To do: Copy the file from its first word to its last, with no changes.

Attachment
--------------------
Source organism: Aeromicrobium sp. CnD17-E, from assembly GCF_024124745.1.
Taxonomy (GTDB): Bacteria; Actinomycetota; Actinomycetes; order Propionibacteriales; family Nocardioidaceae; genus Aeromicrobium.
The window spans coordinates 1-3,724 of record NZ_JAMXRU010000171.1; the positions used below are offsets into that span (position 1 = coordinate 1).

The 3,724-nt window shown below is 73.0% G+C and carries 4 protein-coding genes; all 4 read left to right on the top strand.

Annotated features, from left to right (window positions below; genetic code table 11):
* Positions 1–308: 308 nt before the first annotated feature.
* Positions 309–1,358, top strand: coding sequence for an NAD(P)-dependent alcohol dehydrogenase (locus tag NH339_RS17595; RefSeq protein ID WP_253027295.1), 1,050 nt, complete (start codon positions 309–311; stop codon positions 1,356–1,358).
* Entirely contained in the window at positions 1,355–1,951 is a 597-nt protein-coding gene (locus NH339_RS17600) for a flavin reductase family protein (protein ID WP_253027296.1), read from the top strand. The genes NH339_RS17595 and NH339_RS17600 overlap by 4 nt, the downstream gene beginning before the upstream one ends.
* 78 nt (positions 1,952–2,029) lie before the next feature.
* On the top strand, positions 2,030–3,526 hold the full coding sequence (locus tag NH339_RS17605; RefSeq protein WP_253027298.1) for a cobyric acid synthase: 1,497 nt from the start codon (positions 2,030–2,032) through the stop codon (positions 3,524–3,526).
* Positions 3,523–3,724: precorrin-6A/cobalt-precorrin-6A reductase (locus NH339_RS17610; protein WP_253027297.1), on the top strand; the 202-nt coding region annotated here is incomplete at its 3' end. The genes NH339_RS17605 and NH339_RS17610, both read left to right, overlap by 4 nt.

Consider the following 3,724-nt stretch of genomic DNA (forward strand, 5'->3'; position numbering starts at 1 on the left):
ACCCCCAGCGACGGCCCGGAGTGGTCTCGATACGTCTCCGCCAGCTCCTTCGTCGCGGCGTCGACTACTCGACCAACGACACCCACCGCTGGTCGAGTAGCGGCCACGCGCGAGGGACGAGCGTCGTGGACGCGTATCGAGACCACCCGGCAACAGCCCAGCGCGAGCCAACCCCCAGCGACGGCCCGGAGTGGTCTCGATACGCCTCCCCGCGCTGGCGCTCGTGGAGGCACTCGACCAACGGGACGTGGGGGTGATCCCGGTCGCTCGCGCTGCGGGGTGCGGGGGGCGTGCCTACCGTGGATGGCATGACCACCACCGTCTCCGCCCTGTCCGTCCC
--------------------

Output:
Source organism: Aeromicrobium sp. CnD17-E, from assembly GCF_024124745.1.
Taxonomy (GTDB): Bacteria; Actinomycetota; Actinomycetes; order Propionibacteriales; family Nocardioidaceae; genus Aeromicrobium.
The window spans coordinates 1-3,724 of record NZ_JAMXRU010000171.1; the positions used below are offsets into that span (position 1 = coordinate 1).

The 3,724-nt window shown below is 73.0% G+C and carries 4 protein-coding genes; all 4 read left to right on the top strand.

Annotated features, from left to right (window positions below; genetic code table 11):
* Positions 1–308: 308 nt before the first annotated feature.
* Positions 309–1,358, top strand: coding sequence for an NAD(P)-dependent alcohol dehydrogenase (locus tag NH339_RS17595; RefSeq protein ID WP_253027295.1), 1,050 nt, complete (start codon positions 309–311; stop codon positions 1,356–1,358).
* Entirely contained in the window at positions 1,355–1,951 is a 597-nt protein-coding gene (locus NH339_RS17600) for a flavin reductase family protein (protein ID WP_253027296.1), read from the top strand. The genes NH339_RS17595 and NH339_RS17600 overlap by 4 nt, the downstream gene beginning before the upstream one ends.
* 78 nt (positions 1,952–2,029) lie before the next feature.
* On the top strand, positions 2,030–3,526 hold the full coding sequence (locus tag NH339_RS17605; RefSeq protein WP_253027298.1) for a cobyric acid synthase: 1,497 nt from the start codon (positions 2,030–2,032) through the stop codon (positions 3,524–3,526).
* Positions 3,523–3,724: precorrin-6A/cobalt-precorrin-6A reductase (locus NH339_RS17610; protein WP_253027297.1), on the top strand; the 202-nt coding region annotated here is incomplete at its 3' end. The genes NH339_RS17605 and NH339_RS17610, both read left to right, overlap by 4 nt.

Consider the following 3,724-nt stretch of genomic DNA (forward strand, 5'->3'; position numbering starts at 1 on the left):
ACCCCCAGCGACGGCCCGGAGTGGTCTCGATACGTCTCCGCCAGCTCCTTCGTCGCGGCGTCGACTACTCGACCAACGACACCCACCGCTGGTCGAGTAGCGGCCACGCGCGAGGGACGAGCGTCGTGGACGCGTATCGAGACCACCCGGCAACAGCCCAGCGCGAGCCAACCCCCAGCGACGGCCCGGAGTGGTCTCGATACGCCTCCCCGCGCTGGCGCTCGTGGAGGCACTCGACCAACGGGACGTGGGGGTGATCCCGGTCGCTCGCGCTGCGGGGTGCGGGGGGCGTGCCTACCGTGGATGGCATGACCACCACCGTCTCCGCCCTGTCCGTCCC